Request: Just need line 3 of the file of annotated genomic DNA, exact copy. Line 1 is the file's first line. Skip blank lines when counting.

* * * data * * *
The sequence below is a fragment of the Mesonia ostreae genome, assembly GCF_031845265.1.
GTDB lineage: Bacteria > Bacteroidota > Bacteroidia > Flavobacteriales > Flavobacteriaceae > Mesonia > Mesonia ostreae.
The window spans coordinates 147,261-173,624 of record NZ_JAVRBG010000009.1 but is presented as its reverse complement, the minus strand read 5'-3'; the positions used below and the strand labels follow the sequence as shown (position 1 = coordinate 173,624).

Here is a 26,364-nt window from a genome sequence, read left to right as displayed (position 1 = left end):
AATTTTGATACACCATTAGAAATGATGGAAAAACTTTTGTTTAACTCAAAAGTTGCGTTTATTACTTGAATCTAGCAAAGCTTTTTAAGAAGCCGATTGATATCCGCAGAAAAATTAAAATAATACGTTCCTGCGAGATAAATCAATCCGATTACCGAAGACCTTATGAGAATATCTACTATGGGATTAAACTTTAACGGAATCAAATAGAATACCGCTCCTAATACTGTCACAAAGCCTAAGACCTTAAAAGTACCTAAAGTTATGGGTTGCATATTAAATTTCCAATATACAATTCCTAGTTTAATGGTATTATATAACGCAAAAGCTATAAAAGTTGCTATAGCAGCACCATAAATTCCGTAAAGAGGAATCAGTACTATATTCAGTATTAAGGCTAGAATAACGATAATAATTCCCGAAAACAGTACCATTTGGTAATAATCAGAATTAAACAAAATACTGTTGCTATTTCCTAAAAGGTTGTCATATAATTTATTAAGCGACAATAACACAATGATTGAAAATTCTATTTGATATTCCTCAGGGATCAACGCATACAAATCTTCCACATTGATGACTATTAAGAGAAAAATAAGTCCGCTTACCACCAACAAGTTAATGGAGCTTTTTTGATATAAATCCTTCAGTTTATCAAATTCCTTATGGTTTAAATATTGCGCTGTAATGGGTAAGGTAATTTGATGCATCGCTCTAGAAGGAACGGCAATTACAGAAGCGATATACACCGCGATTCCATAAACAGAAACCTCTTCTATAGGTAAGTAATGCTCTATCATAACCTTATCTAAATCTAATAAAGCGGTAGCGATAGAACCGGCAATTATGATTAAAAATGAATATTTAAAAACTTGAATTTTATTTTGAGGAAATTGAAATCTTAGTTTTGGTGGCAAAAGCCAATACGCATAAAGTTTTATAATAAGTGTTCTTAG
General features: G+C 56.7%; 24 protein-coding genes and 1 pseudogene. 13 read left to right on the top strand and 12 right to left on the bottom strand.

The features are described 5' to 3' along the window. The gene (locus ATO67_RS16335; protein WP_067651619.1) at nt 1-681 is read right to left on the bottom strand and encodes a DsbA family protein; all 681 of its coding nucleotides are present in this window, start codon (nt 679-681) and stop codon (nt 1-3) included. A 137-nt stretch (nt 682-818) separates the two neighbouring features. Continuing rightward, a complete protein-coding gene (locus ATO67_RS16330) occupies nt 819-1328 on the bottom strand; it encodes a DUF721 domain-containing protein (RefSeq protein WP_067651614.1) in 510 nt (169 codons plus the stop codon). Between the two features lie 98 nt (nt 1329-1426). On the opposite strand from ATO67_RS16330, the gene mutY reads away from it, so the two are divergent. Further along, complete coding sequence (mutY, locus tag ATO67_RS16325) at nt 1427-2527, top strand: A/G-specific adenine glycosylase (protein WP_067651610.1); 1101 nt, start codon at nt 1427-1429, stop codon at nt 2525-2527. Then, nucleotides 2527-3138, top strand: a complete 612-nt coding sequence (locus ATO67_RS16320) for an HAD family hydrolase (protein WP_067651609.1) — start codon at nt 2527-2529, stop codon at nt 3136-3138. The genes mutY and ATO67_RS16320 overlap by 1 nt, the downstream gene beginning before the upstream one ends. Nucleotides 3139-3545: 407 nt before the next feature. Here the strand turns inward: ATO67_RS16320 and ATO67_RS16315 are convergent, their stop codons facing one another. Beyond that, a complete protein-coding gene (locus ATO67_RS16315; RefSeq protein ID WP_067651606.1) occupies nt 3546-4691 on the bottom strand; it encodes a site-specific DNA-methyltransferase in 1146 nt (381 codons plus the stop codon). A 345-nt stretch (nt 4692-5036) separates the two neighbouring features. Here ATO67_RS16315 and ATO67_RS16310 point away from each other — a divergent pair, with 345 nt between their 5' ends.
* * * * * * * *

The window spans coordinates 147,261-173,624 of record NZ_JAVRBG010000009.1 but is presented as its reverse complement, the minus strand read 5'-3'; the positions used below and the strand labels follow the sequence as shown (position 1 = coordinate 173,624).